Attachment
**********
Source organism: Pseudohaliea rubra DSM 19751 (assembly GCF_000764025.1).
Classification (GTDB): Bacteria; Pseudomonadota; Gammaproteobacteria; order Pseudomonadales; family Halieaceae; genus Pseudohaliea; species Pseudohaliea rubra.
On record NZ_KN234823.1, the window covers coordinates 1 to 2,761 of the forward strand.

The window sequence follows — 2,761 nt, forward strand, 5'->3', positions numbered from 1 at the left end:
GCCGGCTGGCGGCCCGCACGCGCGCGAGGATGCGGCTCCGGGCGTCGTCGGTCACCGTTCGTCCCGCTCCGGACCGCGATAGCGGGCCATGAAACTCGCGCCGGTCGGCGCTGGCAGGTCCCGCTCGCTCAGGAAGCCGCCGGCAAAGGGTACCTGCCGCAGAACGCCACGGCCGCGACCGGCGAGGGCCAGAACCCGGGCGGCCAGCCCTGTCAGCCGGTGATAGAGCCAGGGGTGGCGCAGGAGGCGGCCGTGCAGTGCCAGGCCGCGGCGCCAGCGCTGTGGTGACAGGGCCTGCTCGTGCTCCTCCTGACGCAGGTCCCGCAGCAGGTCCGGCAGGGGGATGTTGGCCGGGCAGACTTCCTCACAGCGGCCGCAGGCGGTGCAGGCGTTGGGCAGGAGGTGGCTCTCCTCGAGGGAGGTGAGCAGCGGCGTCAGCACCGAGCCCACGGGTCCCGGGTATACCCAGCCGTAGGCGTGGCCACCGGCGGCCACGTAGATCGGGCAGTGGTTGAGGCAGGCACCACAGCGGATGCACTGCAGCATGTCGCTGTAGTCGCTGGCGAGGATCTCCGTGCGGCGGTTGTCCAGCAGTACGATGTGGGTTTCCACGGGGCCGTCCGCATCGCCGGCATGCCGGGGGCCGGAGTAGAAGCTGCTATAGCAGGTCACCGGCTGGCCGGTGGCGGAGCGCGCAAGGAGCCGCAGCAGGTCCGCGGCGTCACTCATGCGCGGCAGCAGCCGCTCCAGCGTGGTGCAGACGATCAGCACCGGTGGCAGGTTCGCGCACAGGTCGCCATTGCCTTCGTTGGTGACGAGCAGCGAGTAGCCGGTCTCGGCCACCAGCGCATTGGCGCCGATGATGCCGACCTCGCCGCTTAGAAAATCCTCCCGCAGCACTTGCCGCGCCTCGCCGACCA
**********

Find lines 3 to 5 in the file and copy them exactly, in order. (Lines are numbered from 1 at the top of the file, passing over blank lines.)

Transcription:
On record NZ_KN234823.1, the window covers coordinates 1 to 2,761 of the forward strand.

The window sequence follows — 2,761 nt, forward strand, 5'->3', positions numbered from 1 at the left end:
GCCGGCTGGCGGCCCGCACGCGCGCGAGGATGCGGCTCCGGGCGTCGTCGGTCACCGTTCGTCCCGCTCCGGACCGCGATAGCGGGCCATGAAACTCGCGCCGGTCGGCGCTGGCAGGTCCCGCTCGCTCAGGAAGCCGCCGGCAAAGGGTACCTGCCGCAGAACGCCACGGCCGCGACCGGCGAGGGCCAGAACCCGGGCGGCCAGCCCTGTCAGCCGGTGATAGAGCCAGGGGTGGCGCAGGAGGCGGCCGTGCAGTGCCAGGCCGCGGCGCCAGCGCTGTGGTGACAGGGCCTGCTCGTGCTCCTCCTGACGCAGGTCCCGCAGCAGGTCCGGCAGGGGGATGTTGGCCGGGCAGACTTCCTCACAGCGGCCGCAGGCGGTGCAGGCGTTGGGCAGGAGGTGGCTCTCCTCGAGGGAGGTGAGCAGCGGCGTCAGCACCGAGCCCACGGGTCCCGGGTATACCCAGCCGTAGGCGTGGCCACCGGCGGCCACGTAGATCGGGCAGTGGTTGAGGCAGGCACCACAGCGGATGCACTGCAGCATGTCGCTGTAGTCGCTGGCGAGGATCTCCGTGCGGCGGTTGTCCAGCAGTACGATGTGGGTTTCCACGGGGCCGTCCGCATCGCCGGCATGCCGGGGGCCGGAGTAGAAGCTGCTATAGCAGGTCACCGGCTGGCCGGTGGCGGAGCGCGCAAGGAGCCGCAGCAGGTCCGCGGCGTCACTCATGCGCGGCAGCAGCCGCTCCAGCGTGGTGCAGACGATCAGCACCGGTGGCAGGTTCGCGCACAGGTCGCCATTGCCTTCGTTGGTGACGAGCAGCGAGTAGCCGGTCTCGGCCACCAGCGCATTGGCGCCGATGATGCCGACCTCGCCGCTTAGAAAATCCTCCCGCAGCACTTGCCGCGCCTCGCCGACCA